GPU-cluster - Thomas More

Learn how to build a cluster with Flatcar Linux & Kubernetes. Learn about provisioning, cluster bootstrapping, networking, and containerization.

GPU-cluster - Thomas More
Image by Thierry Eeman

Recently, I had the opportunity to work on a project called "GPU-cluster", where I set up 18 computers to work together utilizing Flatcar Linux and Kubernetes. The cluster consisted of 9 dual-GPU computers with NVIDIA Quadro K620 GPUs and 9 CPU computers for more general tasks.

Provisioning Flatcar Linux with Typhoon and Ignition Files

To begin, I used Typhoon to provision Flatcar Linux on the worker nodes. Typhoon is an open-source project that allows to automate the installation and configuration of Flatcar Linux.

It utilizes CoreOS Ignition files, which are JSON files that describe the desired state of the system. These files include information such as users, groups, and SSH keys, as well as the partition layout, filesystems and the config of the services.

This made the provisioning process simple and streamlined, allowing me to set up the operating system on all worker nodes in a consistent and efficient manner.

Installing Kubernetes and Bootstrapping the Cluster

Once the operating system was set up, I installed Kubernetes onto the worker nodes and bootstrapped the entire cluster. Kubernetes is an open-source container orchestration system that automates the deployment, scaling, and management of containerized applications. It works by abstracting the underlying infrastructure and providing a unified API for managing containerized workloads.

I configured the master node, which is responsible for the overall management of the cluster. It runs the Kubernetes control plane components such as the API server, etcd, and the controller manager. The configuration node, on the other hand, is responsible for maintaining the configuration of the cluster, such as adding or removing nodes.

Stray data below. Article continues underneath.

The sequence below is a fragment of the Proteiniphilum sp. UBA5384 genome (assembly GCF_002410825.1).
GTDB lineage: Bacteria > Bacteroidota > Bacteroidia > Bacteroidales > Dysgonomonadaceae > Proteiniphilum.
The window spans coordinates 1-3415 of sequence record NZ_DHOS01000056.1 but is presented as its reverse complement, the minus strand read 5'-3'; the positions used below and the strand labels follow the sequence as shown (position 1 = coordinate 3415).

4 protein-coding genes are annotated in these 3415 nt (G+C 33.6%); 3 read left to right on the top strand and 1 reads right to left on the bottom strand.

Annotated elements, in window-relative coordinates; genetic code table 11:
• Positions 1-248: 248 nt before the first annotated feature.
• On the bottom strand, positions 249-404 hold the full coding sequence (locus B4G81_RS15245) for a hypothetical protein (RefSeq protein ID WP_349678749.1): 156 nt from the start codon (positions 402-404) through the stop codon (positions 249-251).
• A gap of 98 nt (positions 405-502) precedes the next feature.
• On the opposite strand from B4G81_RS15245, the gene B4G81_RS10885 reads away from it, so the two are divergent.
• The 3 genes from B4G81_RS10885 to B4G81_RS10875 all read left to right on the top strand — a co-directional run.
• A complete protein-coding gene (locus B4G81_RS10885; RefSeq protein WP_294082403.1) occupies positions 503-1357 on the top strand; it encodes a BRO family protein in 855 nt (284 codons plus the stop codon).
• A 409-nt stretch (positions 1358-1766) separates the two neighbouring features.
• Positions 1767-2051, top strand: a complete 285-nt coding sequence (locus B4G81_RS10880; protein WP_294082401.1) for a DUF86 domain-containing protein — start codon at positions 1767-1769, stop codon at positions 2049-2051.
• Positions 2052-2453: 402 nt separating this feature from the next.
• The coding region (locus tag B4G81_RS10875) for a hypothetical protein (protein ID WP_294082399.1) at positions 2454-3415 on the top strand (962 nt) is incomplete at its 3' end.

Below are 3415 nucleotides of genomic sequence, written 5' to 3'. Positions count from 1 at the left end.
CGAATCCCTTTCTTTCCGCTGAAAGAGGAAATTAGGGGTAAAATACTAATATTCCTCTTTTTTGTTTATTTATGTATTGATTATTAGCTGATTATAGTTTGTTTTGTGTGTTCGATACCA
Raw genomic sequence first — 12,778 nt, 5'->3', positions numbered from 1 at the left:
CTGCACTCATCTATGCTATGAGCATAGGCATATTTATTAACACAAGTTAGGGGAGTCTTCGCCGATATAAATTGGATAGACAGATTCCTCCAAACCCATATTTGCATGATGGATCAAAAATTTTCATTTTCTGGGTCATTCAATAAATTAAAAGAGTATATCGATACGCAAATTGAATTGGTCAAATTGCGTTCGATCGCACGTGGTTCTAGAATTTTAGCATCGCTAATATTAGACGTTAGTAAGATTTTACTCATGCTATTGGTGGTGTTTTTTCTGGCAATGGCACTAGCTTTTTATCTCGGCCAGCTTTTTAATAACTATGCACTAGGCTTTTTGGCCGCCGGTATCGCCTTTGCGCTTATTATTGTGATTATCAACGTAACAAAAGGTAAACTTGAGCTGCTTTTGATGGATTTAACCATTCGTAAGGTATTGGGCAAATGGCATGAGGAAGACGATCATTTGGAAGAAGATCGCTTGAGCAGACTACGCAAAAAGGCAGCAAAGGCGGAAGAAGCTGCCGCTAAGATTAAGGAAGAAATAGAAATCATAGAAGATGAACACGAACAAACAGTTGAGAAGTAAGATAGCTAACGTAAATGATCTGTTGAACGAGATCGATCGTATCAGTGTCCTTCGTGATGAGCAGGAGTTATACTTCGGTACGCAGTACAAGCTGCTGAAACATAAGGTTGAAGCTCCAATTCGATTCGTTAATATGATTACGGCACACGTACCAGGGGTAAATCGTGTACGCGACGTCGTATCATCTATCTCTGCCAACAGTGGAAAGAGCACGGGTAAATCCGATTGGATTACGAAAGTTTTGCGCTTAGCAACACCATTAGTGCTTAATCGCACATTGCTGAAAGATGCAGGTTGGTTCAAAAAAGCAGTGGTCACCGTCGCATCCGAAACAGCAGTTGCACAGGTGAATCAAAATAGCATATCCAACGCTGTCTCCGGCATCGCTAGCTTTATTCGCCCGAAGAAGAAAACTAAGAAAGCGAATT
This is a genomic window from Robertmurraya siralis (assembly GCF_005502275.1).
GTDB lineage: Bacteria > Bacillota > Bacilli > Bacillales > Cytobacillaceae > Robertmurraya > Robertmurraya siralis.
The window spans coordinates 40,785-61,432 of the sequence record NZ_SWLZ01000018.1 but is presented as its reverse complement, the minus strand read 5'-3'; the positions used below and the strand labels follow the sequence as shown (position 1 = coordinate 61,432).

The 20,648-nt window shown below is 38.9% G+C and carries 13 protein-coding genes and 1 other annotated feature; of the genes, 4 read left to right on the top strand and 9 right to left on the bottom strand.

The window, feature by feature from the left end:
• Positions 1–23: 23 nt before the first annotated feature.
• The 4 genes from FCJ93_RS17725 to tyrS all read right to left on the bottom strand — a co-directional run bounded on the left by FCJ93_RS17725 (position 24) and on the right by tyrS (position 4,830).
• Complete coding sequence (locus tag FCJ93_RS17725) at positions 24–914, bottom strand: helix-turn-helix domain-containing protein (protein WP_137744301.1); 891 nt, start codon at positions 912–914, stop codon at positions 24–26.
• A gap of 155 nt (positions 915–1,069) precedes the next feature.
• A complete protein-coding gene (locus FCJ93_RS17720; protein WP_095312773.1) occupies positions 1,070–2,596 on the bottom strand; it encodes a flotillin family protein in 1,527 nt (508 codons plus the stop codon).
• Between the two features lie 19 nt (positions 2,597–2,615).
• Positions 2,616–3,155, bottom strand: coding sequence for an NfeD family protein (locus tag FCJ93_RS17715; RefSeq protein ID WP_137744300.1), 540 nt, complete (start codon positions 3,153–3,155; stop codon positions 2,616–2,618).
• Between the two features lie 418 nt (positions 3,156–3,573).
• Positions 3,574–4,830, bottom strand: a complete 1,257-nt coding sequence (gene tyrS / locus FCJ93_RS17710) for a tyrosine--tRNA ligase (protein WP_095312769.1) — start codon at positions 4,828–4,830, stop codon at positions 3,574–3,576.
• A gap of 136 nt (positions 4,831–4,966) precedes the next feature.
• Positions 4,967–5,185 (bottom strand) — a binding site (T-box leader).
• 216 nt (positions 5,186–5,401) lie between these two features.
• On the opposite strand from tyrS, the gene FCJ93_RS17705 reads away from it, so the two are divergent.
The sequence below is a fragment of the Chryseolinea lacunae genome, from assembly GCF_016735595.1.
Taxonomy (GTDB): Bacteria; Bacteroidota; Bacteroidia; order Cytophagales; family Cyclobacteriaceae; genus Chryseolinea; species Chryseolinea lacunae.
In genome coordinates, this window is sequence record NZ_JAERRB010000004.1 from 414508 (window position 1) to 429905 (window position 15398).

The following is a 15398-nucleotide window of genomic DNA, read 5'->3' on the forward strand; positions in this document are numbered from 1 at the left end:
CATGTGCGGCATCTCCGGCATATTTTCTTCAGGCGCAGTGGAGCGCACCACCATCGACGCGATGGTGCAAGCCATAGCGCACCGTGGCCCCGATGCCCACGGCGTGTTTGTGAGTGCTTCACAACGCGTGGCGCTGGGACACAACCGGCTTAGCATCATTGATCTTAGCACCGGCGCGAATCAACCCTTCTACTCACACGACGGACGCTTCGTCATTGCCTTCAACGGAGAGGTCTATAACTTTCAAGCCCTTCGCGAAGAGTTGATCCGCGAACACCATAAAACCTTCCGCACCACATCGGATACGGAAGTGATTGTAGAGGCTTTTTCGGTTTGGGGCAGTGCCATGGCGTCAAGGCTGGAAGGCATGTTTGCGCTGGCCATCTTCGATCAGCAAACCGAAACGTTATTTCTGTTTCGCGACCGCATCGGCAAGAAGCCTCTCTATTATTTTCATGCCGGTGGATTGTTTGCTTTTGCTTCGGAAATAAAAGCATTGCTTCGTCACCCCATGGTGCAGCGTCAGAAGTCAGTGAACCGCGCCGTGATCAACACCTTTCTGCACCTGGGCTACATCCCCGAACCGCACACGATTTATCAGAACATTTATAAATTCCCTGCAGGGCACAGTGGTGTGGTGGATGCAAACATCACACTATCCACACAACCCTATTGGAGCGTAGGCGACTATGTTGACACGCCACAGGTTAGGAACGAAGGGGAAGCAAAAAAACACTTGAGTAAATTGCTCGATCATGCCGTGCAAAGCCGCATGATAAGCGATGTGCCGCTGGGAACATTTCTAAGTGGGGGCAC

The worker nodes are the actual machines that run the containerized workloads. They communicate with the master node to receive instructions and report their status. In my cluster, the worker nodes were the 9 dual-GPU computers and 7 CPU computers.

Networking and Firewall

As part of the project, I also had to set up a layer 3 switch and connect all the computers to it. This allowed me to create a network for the cluster that was separate from the rest of the organization's network. It also enabled me to create VLANs for different types of traffic such as management and data traffic.

I also had to set up a firewall to protect the cluster from external threats. I configured the firewall to allow only necessary traffic to pass through, such as traffic to the Kubernetes API server and traffic between the nodes in the cluster.

Containerization and Hash Cracking

My colleague, Thierry Eeman, worked on creating the necessary containers for the cracking of a hash. Containers are a lightweight form of virtualization that allows to package an application and its dependencies together in a single image. This makes it easy to deploy and run the application on any machine that supports containers. In our case, the containers were used to run the hash cracking workloads on the GPU-enabled worker nodes. Unfortunately, Thierry's work has not been completed yet.


Throughout this project, I found that Flatcar Linux and Kubernetes provided a stable and reliable foundation for the GPU-cluster. The use of Typhoon made the provisioning process easy and efficient, allowing me to focus on the more important tasks such as configuring the cluster and installing Kubernetes. Kubernetes enabled me to manage the cluster in a unified and automated way, which made it easy to scale and deploy workloads. The network and firewall setup allowed me to secure the cluster and separate it from the rest of the organization's network.